How to Thrive on a Long-Haul Flight
If you’re wondering how to survive a long-haul plane flight, here’s your answer: Fly first class! I kid.
While the lie-flat bed and special check-in line do wonders to boost morale for the elite flyers among us, I’m a firm believer that thriving on a long flight starts at home, a couple of days before take off.
Last year I flew to six continents, mostly in economy-class seating. Just recently—for this Urban Insider assignment, in fact—I faced the longest flight I’ve ever experienced, on Qantas, from New York to Los Angeles, and then directly on to Melbourne. I would be en route for 16 hours on that last non-stop leg alone.
Since Melbourne is so far from where I live, the thought of traveling there filled me with giddy anticipation, as if I were an explorer setting off to chart new territories. But I was also a little worried about how I would fare in the air.
After this epic journey, added to dozens of other long-haul flights I’ve hopped to various points around the globe, I’ve become a bit of an expert when it comes to staying sane and healthy while getting from here…to way over there. Here are eight hard-won tips to help you do the same.
This composite image was created at London Heathrow Airport's runway 09L between 7 a.m. and 10 a.m. Mornings at Heathrow are typically some of the busiest times for arriving aircraft, as waves of widebody jets from Asia and North America complete their long haul flights to London.
Embrace your inner kid.
Want to watch the original three Star Wars movies in a row? Go for it. Feel like asking for two helpings of ice cream? That’s your call. I know some people who swear by refusing alcohol, and even fasting, on long-haul flights. I say it’s the time to live it up. My strategy? Enjoy wine with dinner and pretend like it’s a snow day—the best excuse ever to binge-watch TV, or whatever else feels like pure indulgence.
Bring two levels of books.
I used to watch hours of television and movies to pass the time on long flights, but now I really savor the opportunity to read. As time wears on in the air, my brain begins to crave lighter reading material. I start with books that I need to be fully engaged for, like Booker prize finalist A Little Life, and then move on to page-turners like The Girl on the Train.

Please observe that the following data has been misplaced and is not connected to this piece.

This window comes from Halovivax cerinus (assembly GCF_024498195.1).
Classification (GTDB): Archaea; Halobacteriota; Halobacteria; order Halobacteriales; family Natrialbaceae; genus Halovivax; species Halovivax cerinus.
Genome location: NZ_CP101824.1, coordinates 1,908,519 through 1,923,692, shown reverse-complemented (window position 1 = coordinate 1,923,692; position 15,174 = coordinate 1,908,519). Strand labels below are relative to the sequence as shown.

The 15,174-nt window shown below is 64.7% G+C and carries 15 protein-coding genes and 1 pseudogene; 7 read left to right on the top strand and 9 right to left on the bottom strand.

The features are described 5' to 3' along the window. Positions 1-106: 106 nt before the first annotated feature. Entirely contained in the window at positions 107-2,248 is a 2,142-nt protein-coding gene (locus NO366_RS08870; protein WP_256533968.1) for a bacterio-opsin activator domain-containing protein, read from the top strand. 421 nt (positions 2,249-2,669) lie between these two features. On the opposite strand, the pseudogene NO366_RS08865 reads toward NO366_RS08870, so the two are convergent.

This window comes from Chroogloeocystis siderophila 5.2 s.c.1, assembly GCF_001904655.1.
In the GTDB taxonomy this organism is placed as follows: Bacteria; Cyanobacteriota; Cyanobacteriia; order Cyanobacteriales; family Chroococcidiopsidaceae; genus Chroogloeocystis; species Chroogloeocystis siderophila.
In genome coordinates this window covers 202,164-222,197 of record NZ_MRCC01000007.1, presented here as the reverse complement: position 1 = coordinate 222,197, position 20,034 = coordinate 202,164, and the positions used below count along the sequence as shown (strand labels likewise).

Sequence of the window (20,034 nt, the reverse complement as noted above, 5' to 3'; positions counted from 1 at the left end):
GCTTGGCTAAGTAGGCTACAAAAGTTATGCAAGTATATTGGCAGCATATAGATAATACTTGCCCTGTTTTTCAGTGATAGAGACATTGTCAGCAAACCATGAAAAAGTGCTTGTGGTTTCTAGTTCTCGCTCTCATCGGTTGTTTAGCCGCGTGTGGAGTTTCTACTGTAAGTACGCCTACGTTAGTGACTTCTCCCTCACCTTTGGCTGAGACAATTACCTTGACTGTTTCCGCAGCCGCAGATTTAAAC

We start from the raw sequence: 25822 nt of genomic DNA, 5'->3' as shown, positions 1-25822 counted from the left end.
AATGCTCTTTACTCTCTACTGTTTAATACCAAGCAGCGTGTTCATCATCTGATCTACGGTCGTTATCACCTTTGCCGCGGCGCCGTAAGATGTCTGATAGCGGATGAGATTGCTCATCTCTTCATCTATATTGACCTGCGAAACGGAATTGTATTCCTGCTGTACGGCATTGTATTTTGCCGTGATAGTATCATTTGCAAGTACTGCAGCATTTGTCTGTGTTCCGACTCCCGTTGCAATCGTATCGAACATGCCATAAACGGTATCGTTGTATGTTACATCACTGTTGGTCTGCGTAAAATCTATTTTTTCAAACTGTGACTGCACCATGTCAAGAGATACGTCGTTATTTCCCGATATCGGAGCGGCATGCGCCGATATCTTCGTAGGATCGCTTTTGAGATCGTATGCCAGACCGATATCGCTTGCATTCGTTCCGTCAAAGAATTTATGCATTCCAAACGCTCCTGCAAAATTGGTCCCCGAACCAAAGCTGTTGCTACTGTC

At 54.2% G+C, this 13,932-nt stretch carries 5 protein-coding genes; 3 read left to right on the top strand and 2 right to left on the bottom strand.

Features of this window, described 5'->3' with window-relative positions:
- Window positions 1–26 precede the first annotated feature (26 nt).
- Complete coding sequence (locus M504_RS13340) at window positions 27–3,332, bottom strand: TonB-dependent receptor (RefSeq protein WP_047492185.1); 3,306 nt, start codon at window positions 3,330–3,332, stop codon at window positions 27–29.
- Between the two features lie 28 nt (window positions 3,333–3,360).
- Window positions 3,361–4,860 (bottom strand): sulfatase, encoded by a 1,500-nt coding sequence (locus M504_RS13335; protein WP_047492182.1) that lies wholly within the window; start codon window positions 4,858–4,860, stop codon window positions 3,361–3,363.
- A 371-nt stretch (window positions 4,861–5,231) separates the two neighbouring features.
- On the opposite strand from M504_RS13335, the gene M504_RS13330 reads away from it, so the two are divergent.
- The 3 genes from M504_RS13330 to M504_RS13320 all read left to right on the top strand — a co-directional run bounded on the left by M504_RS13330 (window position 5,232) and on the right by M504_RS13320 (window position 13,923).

Pack your own snacks even if the food is good.
In a welcome development, many airlines—including Qantas, with Australian celebrity chef Neil Perry on board as advisor—have brought in top-shelf cooks to up their culinary game. I think there is something ceremonial about meal service on a plane, and look forward to the diversion a food break provides.
That said, I still like to pack my own snacks to have one last feeling of home when I’m en route, especially if I’m on my way to an unfamiliar place. My arsenal: mini peanut-butter-and-jelly sandwiches, homemade granola bars, and roasted vegetables in biodegradable containers that I can toss.
Have your plane outfit down pat.
You won’t find me boarding a plane in yoga pants and slippers—not for fashion reasons, but because they make me feel tired (why compound the problem, when jet lag will take care of that on its own?). Make sure to wear clothes that are comfortable, but that also make you feel like workaday you. Though my travel uniform changes, it always centers around a huge scarf (love the bright prints by Theodora and Callum) that can double as a light blanket.
You’ve probably heard this piece of advice a zillion times. But I’m here to reiterate it.
I used to get a subtle headache on nearly every long flight I took—until I forced myself to drink a ton of water. My tip: Overpay for a super-size bottled water at the airport newsstand before take-off and ask the flight attendants refill it for you throughout the trip.
Embrace your “plane-motional” self.
I am pretty sure I made this up. Either way, it’s a great descriptor for what happens to me mid-flight, when the cabin lights dim and meal service is over.
- Nat Geo Expeditions
I’m convinced that there’s something in the recycled air 35,000 feet up that magnifies your life and makes it feel more significant, especially when you have hours and hours on your hands. Seated among a sea of strangers, I seem to find newfound appreciation for family and friends, ruminate on past mistakes, and evaluate future opportunities. Use your air time to do the same.
Channel your creative energy—and give yourself a break.
I’m often the one awake person on my flight, typing away at 1 a.m. I’ve written speeches, stories, love letters, to-do lists, and long overdue emails. But I also give myself permission to just veg when I’m not feeling particularly creative. My advice: When you feel motivated, lean into it. But also give yourself permission to just think or listen to music. Trust me; some of your best ideas and light-bulb moments will come in the quiet peace of a disconnected night, way above the clouds.
Savor the final descent.
By the time the flight attendants turn on the jarringly bright lights to signal the beginning of the “descent phase,” my eyes are usually bleary and my energy nearly sapped. No matter how tired I feel, I make a point to use the final 15 minutes of the journey to mentally prepare myself for the adventure ahead. My vitality returns when my passport is finally stamped, a sound that, to me, represents total freedom. That, plus a large cup of coffee, sets me on my way, wherever I land.
Annie Fitzsimmons is Nat Geo Travel’s Urban Insider, exploring the cities of the world with style. Follow her adventures in Victoria, Australia, on Twitter @anniefitz and on Instagram @anniefitzsimmons.